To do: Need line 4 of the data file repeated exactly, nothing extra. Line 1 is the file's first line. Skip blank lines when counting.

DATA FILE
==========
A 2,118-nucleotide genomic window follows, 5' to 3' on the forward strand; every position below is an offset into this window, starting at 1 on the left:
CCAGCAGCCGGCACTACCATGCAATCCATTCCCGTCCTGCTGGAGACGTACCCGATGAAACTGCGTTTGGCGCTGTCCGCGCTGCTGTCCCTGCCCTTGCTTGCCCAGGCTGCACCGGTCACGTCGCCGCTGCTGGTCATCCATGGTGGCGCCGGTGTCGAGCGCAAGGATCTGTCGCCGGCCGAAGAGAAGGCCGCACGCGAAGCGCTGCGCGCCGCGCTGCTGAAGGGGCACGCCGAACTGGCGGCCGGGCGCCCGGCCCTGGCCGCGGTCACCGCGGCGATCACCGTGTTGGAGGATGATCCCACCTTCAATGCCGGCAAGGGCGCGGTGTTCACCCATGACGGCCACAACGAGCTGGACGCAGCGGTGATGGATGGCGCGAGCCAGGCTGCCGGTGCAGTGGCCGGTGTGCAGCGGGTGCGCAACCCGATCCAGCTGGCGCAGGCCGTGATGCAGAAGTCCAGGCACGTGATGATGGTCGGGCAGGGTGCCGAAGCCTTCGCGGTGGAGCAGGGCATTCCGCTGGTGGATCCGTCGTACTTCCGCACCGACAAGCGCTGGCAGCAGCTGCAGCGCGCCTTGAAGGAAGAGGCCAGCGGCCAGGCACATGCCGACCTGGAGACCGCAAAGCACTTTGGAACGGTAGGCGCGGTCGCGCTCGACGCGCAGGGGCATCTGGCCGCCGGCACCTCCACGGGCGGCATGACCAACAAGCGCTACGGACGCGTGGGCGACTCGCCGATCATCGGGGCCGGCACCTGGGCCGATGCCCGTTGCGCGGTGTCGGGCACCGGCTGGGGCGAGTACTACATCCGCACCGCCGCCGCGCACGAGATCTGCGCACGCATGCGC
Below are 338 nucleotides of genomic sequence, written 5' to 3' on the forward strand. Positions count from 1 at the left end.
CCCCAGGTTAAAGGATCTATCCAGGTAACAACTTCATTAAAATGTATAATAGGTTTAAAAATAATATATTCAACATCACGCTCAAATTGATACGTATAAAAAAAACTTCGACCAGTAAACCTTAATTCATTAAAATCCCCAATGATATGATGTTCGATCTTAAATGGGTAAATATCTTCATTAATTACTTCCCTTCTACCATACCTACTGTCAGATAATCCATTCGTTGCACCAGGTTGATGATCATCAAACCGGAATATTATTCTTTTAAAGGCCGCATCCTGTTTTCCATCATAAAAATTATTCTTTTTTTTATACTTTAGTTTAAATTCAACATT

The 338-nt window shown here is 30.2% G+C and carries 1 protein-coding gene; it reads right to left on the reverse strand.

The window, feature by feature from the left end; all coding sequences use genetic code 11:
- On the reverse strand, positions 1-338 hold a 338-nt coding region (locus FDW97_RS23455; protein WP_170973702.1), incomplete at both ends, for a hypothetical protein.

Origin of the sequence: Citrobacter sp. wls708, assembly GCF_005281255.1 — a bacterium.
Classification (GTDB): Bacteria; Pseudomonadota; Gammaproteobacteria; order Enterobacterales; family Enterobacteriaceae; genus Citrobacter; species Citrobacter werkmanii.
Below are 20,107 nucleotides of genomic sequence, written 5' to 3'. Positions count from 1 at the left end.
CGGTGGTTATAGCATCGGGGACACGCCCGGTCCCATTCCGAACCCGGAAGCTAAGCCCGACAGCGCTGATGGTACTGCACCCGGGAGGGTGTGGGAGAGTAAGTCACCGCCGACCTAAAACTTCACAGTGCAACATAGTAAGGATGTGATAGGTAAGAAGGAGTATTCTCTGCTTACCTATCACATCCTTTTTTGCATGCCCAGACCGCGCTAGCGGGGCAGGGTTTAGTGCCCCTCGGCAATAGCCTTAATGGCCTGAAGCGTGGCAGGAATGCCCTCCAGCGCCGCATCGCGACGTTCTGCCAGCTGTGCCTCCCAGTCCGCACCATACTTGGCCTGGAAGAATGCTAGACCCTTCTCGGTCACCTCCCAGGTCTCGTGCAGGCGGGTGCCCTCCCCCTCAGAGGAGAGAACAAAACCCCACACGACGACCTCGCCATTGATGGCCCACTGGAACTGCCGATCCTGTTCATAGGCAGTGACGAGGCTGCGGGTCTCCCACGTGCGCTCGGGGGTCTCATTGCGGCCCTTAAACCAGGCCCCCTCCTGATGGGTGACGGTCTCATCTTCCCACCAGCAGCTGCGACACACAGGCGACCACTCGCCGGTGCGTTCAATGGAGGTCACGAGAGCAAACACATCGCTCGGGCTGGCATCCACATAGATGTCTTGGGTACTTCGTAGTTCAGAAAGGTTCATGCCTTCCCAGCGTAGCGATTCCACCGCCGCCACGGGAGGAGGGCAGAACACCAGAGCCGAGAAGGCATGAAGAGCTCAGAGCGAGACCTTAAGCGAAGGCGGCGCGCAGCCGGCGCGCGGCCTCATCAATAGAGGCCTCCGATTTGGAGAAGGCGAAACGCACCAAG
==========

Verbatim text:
CCCCAGGTTAAAGGATCTATCCAGGTAACAACTTCATTAAAATGTATAATAGGTTTAAAAATAATATATTCAACATCACGCTCAAATTGATACGTATAAAAAAAACTTCGACCAGTAAACCTTAATTCATTAAAATCCCCAATGATATGATGTTCGATCTTAAATGGGTAAATATCTTCATTAATTACTTCCCTTCTACCATACCTACTGTCAGATAATCCATTCGTTGCACCAGGTTGATGATCATCAAACCGGAATATTATTCTTTTAAAGGCCGCATCCTGTTTTCCATCATAAAAATTATTCTTTTTTTTATACTTTAGTTTAAATTCAACATT